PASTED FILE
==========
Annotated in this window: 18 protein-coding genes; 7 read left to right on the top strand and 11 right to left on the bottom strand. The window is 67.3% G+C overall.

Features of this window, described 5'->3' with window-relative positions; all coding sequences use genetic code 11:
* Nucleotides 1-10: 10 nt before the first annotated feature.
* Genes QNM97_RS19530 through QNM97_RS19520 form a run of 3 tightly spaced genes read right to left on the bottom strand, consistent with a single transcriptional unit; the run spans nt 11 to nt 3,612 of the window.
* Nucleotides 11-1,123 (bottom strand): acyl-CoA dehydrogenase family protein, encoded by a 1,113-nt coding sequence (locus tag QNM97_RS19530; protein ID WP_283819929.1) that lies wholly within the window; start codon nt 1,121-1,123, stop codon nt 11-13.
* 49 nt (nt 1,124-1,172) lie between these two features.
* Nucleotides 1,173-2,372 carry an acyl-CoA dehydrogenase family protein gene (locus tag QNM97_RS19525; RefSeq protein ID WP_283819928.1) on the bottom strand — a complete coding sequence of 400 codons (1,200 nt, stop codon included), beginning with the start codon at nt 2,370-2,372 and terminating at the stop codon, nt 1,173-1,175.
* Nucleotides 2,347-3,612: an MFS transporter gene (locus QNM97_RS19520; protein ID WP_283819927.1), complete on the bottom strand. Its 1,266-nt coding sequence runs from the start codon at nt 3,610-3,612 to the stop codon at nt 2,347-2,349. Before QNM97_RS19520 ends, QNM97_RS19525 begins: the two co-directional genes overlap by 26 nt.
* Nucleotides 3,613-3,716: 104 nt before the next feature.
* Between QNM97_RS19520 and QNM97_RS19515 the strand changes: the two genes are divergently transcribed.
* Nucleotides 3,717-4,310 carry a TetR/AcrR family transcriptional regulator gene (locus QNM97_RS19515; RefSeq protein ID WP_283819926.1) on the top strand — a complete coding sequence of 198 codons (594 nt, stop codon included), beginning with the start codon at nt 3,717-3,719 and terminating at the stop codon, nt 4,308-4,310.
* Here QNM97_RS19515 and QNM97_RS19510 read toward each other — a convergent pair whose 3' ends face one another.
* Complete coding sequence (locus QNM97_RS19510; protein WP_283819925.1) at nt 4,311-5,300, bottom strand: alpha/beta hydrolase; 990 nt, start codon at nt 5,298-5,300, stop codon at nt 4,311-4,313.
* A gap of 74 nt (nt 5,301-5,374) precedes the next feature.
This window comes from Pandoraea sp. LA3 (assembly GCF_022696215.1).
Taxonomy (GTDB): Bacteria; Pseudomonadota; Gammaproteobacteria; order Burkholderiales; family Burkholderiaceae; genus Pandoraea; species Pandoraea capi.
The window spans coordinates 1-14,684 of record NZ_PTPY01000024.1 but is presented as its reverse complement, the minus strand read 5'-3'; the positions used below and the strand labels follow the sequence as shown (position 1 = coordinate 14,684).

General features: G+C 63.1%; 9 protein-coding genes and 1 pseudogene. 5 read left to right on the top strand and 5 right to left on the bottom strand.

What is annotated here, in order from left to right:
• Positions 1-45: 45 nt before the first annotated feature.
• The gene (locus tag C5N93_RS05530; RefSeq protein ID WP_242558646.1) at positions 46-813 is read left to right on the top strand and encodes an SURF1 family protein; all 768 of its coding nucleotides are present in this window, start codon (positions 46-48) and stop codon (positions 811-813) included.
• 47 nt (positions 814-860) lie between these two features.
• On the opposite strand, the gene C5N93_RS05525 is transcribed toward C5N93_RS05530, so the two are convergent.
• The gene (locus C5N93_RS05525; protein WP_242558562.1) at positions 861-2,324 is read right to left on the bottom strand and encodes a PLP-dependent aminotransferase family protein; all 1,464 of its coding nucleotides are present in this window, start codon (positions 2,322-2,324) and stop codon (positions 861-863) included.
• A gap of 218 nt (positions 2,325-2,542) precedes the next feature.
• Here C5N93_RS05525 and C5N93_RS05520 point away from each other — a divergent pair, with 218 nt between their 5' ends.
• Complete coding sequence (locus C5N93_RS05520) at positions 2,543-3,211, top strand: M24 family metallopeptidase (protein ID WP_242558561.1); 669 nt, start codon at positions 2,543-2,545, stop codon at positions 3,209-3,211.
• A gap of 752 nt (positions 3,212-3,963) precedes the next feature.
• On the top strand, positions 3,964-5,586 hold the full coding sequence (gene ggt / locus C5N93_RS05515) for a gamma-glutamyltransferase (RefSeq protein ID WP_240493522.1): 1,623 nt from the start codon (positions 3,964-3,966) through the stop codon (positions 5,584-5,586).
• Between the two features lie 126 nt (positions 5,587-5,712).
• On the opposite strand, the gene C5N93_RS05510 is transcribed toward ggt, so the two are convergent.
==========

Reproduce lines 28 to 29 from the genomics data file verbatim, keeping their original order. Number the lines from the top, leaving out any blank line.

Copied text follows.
• A gap of 752 nt (positions 3,212-3,963) precedes the next feature.
• On the top strand, positions 3,964-5,586 hold the full coding sequence (gene ggt / locus C5N93_RS05515) for a gamma-glutamyltransferase (RefSeq protein ID WP_240493522.1): 1,623 nt from the start codon (positions 3,964-3,966) through the stop codon (positions 5,584-5,586).